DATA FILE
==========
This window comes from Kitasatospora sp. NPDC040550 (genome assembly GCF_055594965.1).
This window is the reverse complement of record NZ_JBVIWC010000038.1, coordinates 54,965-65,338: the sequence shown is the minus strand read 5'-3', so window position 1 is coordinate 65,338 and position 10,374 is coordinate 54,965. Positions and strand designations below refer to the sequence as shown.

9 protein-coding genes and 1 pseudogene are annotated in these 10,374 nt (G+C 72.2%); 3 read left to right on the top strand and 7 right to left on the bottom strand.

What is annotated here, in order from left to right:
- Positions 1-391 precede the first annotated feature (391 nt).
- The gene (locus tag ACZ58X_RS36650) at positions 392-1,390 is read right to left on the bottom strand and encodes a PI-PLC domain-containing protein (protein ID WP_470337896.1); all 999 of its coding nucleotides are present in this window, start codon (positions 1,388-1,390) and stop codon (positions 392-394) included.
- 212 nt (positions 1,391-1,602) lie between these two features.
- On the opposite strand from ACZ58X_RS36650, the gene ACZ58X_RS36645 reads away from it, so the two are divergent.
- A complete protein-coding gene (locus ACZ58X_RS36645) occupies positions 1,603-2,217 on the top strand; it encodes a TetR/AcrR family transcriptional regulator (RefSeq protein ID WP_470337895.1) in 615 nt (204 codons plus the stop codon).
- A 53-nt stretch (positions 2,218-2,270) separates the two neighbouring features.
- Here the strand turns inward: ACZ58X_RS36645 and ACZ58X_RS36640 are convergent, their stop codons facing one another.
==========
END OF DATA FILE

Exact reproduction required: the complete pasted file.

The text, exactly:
This window comes from Kitasatospora sp. NPDC040550 (genome assembly GCF_055594965.1).
This window is the reverse complement of record NZ_JBVIWC010000038.1, coordinates 54,965-65,338: the sequence shown is the minus strand read 5'-3', so window position 1 is coordinate 65,338 and position 10,374 is coordinate 54,965. Positions and strand designations below refer to the sequence as shown.

9 protein-coding genes and 1 pseudogene are annotated in these 10,374 nt (G+C 72.2%); 3 read left to right on the top strand and 7 right to left on the bottom strand.

What is annotated here, in order from left to right:
- Positions 1-391 precede the first annotated feature (391 nt).
- The gene (locus tag ACZ58X_RS36650) at positions 392-1,390 is read right to left on the bottom strand and encodes a PI-PLC domain-containing protein (protein ID WP_470337896.1); all 999 of its coding nucleotides are present in this window, start codon (positions 1,388-1,390) and stop codon (positions 392-394) included.
- 212 nt (positions 1,391-1,602) lie between these two features.
- On the opposite strand from ACZ58X_RS36650, the gene ACZ58X_RS36645 reads away from it, so the two are divergent.
- A complete protein-coding gene (locus ACZ58X_RS36645) occupies positions 1,603-2,217 on the top strand; it encodes a TetR/AcrR family transcriptional regulator (RefSeq protein ID WP_470337895.1) in 615 nt (204 codons plus the stop codon).
- A 53-nt stretch (positions 2,218-2,270) separates the two neighbouring features.
- Here the strand turns inward: ACZ58X_RS36645 and ACZ58X_RS36640 are convergent, their stop codons facing one another.